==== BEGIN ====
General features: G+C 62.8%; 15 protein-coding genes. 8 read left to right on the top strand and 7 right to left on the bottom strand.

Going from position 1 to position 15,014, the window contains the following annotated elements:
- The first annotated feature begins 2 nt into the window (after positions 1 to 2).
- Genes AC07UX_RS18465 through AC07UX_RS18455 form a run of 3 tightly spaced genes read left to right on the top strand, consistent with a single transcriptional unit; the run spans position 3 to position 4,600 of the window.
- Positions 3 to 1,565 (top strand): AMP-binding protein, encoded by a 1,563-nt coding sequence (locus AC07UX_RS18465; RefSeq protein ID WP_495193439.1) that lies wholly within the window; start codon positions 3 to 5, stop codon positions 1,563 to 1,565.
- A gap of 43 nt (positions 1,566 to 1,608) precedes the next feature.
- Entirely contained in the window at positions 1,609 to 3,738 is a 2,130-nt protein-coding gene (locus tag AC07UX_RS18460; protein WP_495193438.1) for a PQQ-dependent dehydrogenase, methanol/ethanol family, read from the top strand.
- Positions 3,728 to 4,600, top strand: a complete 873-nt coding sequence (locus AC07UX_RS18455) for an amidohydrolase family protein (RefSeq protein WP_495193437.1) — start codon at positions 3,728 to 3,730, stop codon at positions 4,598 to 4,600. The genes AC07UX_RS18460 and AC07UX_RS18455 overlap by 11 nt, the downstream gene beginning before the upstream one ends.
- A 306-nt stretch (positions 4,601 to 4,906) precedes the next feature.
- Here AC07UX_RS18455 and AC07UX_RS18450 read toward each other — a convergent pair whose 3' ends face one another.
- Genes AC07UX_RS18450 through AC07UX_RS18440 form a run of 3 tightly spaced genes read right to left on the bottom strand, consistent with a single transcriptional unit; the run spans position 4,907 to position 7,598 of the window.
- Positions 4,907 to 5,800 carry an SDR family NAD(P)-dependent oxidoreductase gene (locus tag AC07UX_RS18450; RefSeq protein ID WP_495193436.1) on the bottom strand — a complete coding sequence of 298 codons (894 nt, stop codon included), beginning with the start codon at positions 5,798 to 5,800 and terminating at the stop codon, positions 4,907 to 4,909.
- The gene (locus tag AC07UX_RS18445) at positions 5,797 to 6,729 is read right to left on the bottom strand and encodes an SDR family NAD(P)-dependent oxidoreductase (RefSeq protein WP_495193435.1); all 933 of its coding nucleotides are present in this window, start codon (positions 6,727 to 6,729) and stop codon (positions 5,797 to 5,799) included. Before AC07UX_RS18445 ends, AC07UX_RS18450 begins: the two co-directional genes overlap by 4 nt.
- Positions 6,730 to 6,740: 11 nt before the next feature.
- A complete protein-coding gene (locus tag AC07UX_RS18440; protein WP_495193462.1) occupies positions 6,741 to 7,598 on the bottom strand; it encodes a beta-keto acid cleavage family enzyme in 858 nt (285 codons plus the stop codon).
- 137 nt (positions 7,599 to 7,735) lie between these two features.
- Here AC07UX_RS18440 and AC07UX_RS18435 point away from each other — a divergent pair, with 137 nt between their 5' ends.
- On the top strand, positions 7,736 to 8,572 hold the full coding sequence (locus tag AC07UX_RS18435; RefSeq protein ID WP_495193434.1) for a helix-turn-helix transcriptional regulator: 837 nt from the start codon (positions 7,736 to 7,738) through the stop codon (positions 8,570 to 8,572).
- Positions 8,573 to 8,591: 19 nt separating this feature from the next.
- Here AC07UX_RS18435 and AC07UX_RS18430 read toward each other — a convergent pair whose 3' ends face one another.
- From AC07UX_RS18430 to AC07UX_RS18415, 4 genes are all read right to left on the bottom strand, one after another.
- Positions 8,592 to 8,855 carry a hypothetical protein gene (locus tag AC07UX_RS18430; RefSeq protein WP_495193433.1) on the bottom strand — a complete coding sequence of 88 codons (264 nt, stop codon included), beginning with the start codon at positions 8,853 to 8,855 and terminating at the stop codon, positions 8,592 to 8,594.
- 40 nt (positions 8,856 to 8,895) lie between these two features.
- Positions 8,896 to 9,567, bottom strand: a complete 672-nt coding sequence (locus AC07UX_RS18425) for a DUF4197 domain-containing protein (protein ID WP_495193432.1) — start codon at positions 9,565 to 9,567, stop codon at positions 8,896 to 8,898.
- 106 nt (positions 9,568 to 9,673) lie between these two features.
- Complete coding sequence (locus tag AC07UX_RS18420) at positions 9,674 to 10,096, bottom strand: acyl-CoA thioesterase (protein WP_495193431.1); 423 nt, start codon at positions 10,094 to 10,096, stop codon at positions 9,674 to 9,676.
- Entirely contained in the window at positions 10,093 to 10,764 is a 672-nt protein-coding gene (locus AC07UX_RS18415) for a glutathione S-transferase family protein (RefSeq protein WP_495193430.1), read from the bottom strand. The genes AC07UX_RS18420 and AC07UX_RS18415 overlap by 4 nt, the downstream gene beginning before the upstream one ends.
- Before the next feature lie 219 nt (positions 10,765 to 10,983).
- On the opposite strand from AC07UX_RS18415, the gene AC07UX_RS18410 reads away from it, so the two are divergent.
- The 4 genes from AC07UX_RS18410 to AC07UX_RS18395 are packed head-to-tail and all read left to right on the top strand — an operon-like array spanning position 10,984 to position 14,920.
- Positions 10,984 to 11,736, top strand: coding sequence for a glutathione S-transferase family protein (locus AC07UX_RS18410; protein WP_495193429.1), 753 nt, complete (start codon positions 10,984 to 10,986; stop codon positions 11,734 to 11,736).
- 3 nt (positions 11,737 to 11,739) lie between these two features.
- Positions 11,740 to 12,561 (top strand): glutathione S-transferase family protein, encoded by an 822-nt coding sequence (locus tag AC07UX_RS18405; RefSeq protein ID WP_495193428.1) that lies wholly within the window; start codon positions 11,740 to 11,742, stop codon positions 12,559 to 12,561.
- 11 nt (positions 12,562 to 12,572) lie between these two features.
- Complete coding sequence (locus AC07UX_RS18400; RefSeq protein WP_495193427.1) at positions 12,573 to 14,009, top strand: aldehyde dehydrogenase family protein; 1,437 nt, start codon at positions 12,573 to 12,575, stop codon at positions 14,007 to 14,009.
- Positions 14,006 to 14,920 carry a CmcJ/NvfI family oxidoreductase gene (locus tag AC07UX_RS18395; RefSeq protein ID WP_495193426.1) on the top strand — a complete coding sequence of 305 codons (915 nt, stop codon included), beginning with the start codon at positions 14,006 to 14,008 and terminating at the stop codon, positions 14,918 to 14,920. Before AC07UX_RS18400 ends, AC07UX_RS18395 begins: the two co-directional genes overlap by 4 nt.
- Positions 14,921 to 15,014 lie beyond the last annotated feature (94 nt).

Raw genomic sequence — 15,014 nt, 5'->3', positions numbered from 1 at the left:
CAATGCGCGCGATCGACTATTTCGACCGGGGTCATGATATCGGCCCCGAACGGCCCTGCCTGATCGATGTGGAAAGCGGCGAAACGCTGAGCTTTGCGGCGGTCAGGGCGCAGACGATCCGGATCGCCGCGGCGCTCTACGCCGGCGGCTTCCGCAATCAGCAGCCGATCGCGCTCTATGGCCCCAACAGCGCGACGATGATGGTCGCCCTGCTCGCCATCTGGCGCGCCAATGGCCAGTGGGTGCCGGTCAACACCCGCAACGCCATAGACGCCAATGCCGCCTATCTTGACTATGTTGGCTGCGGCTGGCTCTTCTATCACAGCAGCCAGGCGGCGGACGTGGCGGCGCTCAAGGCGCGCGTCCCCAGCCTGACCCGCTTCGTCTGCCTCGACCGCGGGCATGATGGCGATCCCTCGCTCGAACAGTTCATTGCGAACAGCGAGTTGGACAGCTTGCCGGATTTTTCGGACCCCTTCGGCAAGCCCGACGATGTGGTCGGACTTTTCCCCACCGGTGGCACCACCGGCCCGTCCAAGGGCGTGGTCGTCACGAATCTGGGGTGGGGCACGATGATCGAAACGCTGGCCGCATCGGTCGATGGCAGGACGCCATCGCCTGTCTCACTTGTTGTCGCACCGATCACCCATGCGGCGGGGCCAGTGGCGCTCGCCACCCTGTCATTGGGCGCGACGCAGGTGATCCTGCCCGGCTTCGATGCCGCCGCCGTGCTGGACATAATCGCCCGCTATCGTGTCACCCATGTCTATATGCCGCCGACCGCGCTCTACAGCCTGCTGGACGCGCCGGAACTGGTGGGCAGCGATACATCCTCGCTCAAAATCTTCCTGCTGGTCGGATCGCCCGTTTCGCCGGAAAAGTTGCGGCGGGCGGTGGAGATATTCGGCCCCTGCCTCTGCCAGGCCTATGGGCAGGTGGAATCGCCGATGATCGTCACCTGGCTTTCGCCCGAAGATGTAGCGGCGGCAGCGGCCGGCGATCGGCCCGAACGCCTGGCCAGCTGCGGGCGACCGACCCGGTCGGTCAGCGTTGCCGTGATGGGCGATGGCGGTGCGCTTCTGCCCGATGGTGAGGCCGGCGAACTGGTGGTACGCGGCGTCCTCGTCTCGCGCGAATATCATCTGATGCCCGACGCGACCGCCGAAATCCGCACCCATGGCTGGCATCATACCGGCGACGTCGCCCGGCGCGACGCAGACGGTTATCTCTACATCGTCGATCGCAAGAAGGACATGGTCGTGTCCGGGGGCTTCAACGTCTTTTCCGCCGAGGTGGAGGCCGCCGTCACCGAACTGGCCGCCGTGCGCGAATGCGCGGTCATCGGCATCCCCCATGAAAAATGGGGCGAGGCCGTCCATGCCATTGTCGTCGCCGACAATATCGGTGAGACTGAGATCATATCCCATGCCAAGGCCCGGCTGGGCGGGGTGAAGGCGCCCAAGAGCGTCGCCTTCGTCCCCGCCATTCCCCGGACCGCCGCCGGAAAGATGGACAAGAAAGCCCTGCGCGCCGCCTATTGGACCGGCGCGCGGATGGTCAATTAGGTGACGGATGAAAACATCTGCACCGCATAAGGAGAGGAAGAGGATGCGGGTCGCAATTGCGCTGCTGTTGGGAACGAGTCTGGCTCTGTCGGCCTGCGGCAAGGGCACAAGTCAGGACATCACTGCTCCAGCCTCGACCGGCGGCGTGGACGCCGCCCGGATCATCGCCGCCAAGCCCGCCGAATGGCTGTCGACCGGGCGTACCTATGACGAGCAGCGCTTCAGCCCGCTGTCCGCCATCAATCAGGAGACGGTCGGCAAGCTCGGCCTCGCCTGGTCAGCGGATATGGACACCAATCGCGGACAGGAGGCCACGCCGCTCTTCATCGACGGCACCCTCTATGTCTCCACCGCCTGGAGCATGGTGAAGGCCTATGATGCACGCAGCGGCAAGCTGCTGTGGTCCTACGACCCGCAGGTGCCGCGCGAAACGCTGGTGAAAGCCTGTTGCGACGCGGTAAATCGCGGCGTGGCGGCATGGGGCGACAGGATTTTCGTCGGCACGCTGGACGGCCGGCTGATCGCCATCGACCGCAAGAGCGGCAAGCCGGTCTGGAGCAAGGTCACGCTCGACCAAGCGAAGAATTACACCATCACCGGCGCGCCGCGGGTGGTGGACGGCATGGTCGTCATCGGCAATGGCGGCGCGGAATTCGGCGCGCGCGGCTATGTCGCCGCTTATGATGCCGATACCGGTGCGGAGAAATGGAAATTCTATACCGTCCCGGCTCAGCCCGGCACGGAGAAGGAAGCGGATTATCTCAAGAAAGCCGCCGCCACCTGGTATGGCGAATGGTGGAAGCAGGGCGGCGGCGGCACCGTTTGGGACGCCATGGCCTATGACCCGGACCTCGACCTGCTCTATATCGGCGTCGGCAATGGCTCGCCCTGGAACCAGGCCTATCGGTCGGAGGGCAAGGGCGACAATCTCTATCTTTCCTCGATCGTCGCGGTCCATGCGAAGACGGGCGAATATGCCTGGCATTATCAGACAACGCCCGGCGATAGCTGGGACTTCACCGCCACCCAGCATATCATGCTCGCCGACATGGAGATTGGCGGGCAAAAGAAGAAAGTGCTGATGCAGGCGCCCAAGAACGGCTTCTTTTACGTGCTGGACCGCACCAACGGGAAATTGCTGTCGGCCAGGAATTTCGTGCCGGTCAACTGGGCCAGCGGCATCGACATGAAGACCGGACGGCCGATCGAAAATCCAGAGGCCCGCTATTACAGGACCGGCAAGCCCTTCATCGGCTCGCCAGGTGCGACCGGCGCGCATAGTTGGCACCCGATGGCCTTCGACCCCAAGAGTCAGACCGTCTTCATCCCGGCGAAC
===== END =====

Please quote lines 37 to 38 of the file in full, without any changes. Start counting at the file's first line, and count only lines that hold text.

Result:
- Positions 14,921 to 15,014 lie beyond the last annotated feature (94 nt).

Raw genomic sequence — 15,014 nt, 5'->3', positions numbered from 1 at the left: